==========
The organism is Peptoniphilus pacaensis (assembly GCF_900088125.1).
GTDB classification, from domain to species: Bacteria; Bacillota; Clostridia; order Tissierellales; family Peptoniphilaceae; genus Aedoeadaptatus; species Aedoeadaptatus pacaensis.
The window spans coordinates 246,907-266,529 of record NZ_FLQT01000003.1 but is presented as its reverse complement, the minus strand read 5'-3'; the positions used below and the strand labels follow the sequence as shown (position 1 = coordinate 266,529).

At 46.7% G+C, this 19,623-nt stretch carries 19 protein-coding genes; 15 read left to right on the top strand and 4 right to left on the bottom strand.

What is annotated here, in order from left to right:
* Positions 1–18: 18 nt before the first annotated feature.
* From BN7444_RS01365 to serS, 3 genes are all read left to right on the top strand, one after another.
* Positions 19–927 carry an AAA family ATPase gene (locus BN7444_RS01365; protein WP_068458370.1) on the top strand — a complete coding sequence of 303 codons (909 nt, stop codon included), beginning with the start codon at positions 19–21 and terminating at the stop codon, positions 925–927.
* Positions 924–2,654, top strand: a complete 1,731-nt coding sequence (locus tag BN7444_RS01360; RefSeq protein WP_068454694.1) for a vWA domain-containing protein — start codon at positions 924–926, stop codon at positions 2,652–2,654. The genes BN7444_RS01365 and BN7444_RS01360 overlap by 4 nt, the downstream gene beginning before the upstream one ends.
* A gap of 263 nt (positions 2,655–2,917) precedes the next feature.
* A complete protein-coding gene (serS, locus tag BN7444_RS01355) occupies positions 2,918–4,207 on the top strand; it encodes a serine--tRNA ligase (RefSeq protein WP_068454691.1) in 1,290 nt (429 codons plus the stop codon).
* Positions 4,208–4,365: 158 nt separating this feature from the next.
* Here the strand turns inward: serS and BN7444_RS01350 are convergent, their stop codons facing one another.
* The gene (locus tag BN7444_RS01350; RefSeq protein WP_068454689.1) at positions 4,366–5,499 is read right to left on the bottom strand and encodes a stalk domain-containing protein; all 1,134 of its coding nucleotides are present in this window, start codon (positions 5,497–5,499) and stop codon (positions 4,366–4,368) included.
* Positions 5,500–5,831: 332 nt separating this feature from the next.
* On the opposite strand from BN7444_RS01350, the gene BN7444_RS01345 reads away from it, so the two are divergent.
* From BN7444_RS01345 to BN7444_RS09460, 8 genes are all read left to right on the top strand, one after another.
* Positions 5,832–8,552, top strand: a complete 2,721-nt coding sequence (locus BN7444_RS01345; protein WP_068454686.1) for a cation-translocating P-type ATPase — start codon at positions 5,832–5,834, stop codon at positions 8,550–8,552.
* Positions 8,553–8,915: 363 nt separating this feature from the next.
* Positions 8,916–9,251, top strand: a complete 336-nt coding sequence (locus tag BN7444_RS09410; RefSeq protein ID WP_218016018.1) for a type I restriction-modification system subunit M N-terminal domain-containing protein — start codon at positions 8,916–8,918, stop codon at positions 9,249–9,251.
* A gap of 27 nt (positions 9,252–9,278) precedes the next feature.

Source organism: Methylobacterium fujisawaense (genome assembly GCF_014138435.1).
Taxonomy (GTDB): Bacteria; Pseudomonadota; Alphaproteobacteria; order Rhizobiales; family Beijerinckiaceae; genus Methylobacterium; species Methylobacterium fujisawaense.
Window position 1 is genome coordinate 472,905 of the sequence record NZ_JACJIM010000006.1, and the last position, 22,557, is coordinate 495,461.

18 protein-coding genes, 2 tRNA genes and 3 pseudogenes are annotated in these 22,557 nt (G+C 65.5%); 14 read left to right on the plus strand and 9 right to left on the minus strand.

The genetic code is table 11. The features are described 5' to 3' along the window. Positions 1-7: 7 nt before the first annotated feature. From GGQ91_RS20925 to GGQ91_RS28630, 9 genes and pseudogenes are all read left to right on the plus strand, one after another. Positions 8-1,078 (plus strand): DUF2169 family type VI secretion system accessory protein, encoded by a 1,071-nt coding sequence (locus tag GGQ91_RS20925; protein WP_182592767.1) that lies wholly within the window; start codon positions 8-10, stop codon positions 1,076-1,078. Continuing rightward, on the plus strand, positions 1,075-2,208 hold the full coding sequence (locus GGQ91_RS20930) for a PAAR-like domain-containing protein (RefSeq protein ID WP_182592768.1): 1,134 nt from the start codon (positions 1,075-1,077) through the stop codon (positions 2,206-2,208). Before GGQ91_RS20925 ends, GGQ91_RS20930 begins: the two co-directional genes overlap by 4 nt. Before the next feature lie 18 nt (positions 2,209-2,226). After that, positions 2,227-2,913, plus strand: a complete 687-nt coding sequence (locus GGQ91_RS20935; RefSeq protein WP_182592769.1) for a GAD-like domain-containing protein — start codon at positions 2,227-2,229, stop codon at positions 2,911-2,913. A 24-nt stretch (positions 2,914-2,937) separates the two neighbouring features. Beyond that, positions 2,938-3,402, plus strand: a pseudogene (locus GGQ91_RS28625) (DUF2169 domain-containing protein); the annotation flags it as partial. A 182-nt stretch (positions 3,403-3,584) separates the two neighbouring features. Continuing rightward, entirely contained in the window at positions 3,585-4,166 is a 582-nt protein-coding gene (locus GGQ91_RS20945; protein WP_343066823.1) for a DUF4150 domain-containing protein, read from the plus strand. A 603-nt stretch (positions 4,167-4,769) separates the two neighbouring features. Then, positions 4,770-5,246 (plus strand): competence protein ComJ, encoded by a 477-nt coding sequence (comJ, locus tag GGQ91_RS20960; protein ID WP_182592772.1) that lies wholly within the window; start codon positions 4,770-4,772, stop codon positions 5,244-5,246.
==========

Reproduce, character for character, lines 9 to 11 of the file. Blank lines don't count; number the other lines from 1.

* Positions 924–2,654, top strand: a complete 1,731-nt coding sequence (locus tag BN7444_RS01360; RefSeq protein WP_068454694.1) for a vWA domain-containing protein — start codon at positions 924–926, stop codon at positions 2,652–2,654. The genes BN7444_RS01365 and BN7444_RS01360 overlap by 4 nt, the downstream gene beginning before the upstream one ends.
* A gap of 263 nt (positions 2,655–2,917) precedes the next feature.
* A complete protein-coding gene (serS, locus tag BN7444_RS01355) occupies positions 2,918–4,207 on the top strand; it encodes a serine--tRNA ligase (RefSeq protein WP_068454691.1) in 1,290 nt (429 codons plus the stop codon).